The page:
It’s Not About The House

It's not about the house

At the end of April, I showed my client a condo townhouse at Don Mills and Lawrence. I grew up in a similar condo townhouse a block away, where my parents still live. I’ve seen the area change over the last decade. Where once there was a mall with outdated shops and senior citizens, there is now “Shops on Don Mills” with upscale restaurants and fashionistas. Over the last five years, I’ve been keeping up with the real estate values.

I supplied my client with the most recent sold data directly within this particular complex: condo townhouse A sold in October for $455,000, condo townhouse B sold for $429,000 in November, and there have not been any sales since.  There aren’t many of them, and they come in all states of repair. The one for sale was finished, and showed well. I suggested at $525,000, she might win if she went in firm, of course depending on how many Buyers would compete for it. It followed the formula for selling a house in the city. Price low, $479,000 in this case, clean it up, make it look pretty, open house Saturday and Sunday, take offers next week. 

The timing wasn’t right for my client to proceed, and even the situation wasn’t right, but of course I followed the events unfolding on offer night. My parents were curious; they wanted to know how this sale would impact their own investment one block over.

Offers started coming in days before the offer date, yet the Seller was not going to review any until the date that was set. By the end of offer night, there were 11 offers, at least. I texted my mother that it looks like it will be a record-breaking sale for our little condo complex. I guessed, at that point, that the condo townhouse would sell for closer to $550,000.

When it comes to real estate with a back yard, in Toronto, it’s a mess. Buyers are pushing themselves more every year.

The final sales price for this condo townhouse was $605,000. That is more than a record-breaking price. That is unreasonable. There is a $150,000 gap between this sale and the last highest sale in the fall. That is massive for our little condo complex. Thank goodness my client was absent from offer night. I wouldn’t have advised her to go that high; if we were involved, our participation wouldn’t have ended on a positive note.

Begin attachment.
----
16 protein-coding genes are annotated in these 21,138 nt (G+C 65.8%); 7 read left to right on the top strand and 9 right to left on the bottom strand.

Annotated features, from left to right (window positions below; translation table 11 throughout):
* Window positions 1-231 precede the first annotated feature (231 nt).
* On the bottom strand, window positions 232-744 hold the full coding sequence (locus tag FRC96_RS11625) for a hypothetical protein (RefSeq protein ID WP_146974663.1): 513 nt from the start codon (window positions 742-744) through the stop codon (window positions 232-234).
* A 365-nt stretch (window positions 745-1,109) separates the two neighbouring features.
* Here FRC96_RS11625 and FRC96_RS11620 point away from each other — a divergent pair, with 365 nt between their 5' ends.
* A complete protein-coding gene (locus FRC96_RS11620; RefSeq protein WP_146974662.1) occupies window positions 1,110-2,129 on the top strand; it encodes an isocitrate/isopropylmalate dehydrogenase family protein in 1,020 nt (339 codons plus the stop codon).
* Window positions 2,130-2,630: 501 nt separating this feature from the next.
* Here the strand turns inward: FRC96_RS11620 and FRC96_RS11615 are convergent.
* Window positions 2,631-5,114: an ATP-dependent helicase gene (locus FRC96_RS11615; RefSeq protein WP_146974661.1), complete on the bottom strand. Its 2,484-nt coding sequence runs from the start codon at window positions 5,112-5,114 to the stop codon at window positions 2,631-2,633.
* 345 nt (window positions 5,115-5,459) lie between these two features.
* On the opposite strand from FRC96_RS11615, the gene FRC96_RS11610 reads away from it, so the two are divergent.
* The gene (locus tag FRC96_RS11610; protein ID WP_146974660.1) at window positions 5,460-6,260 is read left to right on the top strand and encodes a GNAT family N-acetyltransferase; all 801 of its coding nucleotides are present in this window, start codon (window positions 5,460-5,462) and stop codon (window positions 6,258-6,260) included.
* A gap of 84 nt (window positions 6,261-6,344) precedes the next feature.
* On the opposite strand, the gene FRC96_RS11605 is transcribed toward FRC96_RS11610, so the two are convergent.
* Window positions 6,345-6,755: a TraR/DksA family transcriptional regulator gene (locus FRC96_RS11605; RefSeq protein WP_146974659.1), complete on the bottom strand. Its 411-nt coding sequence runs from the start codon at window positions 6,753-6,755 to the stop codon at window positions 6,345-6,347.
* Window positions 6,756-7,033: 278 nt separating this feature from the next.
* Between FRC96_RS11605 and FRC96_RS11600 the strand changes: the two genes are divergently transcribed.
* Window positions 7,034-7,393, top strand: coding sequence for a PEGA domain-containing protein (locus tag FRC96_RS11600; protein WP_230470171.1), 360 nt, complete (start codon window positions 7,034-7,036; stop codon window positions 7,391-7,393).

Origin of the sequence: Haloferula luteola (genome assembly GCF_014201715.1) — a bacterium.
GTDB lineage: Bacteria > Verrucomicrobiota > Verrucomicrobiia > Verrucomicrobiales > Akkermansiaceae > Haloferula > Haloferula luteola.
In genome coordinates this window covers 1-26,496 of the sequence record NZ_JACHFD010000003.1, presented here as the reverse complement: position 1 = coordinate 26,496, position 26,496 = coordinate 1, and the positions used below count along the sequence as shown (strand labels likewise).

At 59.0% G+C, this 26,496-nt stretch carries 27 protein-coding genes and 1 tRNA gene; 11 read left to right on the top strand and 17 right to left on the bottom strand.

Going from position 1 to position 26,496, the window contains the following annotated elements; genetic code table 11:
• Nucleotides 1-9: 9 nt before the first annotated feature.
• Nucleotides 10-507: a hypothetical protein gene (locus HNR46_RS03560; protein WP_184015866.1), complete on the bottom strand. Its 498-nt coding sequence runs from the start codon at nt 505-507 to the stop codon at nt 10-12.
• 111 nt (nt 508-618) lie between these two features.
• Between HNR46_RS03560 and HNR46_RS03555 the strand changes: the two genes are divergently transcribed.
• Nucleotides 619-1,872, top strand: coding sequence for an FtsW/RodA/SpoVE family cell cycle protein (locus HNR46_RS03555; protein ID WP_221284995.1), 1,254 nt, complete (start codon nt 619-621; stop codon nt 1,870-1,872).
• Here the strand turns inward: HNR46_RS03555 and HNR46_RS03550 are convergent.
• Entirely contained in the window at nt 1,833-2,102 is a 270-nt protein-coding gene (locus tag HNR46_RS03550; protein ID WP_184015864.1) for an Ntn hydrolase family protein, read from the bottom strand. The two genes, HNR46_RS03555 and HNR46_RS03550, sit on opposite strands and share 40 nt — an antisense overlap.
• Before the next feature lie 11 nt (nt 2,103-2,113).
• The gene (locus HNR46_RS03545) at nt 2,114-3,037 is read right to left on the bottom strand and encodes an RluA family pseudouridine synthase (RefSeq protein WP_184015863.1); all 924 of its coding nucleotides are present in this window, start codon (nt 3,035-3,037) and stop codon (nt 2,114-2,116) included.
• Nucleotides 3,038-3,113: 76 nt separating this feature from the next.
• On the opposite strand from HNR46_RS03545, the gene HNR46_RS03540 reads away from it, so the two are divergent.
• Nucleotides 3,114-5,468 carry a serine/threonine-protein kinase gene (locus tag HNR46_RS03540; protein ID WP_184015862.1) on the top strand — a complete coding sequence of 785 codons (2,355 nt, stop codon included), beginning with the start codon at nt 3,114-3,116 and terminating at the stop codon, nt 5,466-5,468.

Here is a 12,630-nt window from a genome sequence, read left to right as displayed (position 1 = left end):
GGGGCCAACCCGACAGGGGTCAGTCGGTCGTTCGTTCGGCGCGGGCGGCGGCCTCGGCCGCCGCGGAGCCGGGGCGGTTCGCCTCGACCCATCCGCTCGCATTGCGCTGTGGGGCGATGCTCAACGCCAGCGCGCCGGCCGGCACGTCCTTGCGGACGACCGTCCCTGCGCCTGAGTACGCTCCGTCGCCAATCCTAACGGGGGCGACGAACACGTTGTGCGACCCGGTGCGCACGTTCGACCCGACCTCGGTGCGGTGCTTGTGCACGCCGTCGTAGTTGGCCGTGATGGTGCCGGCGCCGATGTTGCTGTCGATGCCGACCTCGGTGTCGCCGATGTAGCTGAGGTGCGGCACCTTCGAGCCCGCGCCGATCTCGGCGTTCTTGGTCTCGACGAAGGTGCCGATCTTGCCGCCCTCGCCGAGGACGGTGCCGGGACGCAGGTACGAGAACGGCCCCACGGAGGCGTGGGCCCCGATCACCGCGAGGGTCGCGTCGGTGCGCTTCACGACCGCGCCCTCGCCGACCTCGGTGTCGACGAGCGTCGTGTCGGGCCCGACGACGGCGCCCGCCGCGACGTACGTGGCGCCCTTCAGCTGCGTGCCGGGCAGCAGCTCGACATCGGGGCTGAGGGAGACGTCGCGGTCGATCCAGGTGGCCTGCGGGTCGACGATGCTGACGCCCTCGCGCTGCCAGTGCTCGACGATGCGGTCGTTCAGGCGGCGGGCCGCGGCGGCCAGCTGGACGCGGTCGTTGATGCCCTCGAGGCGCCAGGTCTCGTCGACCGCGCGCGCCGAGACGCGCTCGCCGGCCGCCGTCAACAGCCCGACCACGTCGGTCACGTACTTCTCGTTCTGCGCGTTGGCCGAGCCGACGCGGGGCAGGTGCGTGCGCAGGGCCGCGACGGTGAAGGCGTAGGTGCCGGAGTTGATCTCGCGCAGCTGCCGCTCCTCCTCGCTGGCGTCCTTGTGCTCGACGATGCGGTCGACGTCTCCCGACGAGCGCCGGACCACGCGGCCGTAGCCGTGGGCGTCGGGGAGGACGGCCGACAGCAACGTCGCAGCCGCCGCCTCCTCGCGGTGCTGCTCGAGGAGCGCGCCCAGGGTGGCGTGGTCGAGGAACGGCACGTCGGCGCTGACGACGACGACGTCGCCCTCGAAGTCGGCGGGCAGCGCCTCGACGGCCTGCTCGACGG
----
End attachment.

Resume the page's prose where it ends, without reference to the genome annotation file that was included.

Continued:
There are people from many walks of life who will buy real estate this season. Some of them will afford what they purchase; others will stretch themselves to the point where it becomes risky. Outbidding every other buyer is difficult, but qualifying for the mortgage or keeping up with the monthly payments are more difficult. What happens if the appraisal only comes back at $525,000 and a Buyer now has to scramble and find another $80,000 to close on the property or risk breaching the contract and all the legal implications that follow? Buyers need to be careful. Buyers need to explore their options. That condo townhouse wasn’t the only option for my client.

Buyers can stay put, they can rent, live in condos, live in apartments, move outside the city, buy a fixer upper, renovate, buy in less popular neighbourhoods, they can forgo the parking spot, forgo the 2nd bathroom or the finished basement, or keep trying until they succeed. That condo townhouse doesn’t mean that every condo townhouse in that little condo complex is now worth $605,000. The next one may not have the right timing, may not have the same finishes, may not show as well, may not attract as many Buyers and may sell for $500,000.

What is important to me is to that my clients know they have options, and explore them. They should never put themselves in a dangerous position because of the pressure of the moment.

My parents immigrated from Poland. I grew up in a two-bedroom apartment and I shared a bedroom with my little sister. When I was 11, my parents bought a condo townhouse at Don Mills and Lawrence for $155,000. When my parents bought it, it wasn’t perfect or pretty.

Over time, they fixed it and reno’d it, planted a garden and furnished it well. It didn’t change overnight, just like the neighbourhood didn’t change overnight. When my parents purchased it, they didn’t know what the neighbourhood would become 15 years later, or that the value would reach $600,000. They purchased it because they could afford it, and what mattered to our family was the time we spent together. It didn’t matter to me that I had friends who lived in bigger homes, or newer homes, or Royal York for that matter. The house isn’t responsible for much of anything I am or have today.

It’s the people in my life that are responsible for my happiness. It’s not the house.

I will prepare my clients who want a backyard for what lies ahead for them, provide them with every ounce of research, and remind them on offer night, that’s it not about the house.

 

 

THE PRECEDING COMMENTARY IS THE OPINION OF HANNA MACDONALD AND DOES NOT REPRESENT THE INTERESTS OR OPINIONS OF RIGHT AT HOME REALTY INC., BROKERAGE OR THE TORONTO REAL ESTATE BOARD. THEREFORE, RIGHT AT HOME REALTY AND THE TORONTO REAL ESTATE BOARD WILL NOT BE HELD RESPONSIBLE AND/OR LIABLE FOR ANY OF THE OPINIONS HEREIN.

THE AUTHOR IS NOT LICENSED TO PRACTICE PSYCHOLOGY. THE RESEARCH FINDINGS REFERENCED IN THE COMMENTARY ARE USED TO MERELY UNDERSCORE THE AUTHOR’S OPINION AND OBSERVATIONS.

 

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1 comment so far ↓

#1 Magda on 05.19.15 at 1:26 pm

Thanks for this blog post Hanna! It’s exactly what I needed today :) We bid on a gorgeous place that was $400k…. we offered 21k over asking (as did 10 other bidders), and it sold to the 11th bidder for $472k. Cash. That was 3 weeks ago, and while I’m still sad about losing out on my “dream home”, I know that we will still be happy even if we don’t live there.

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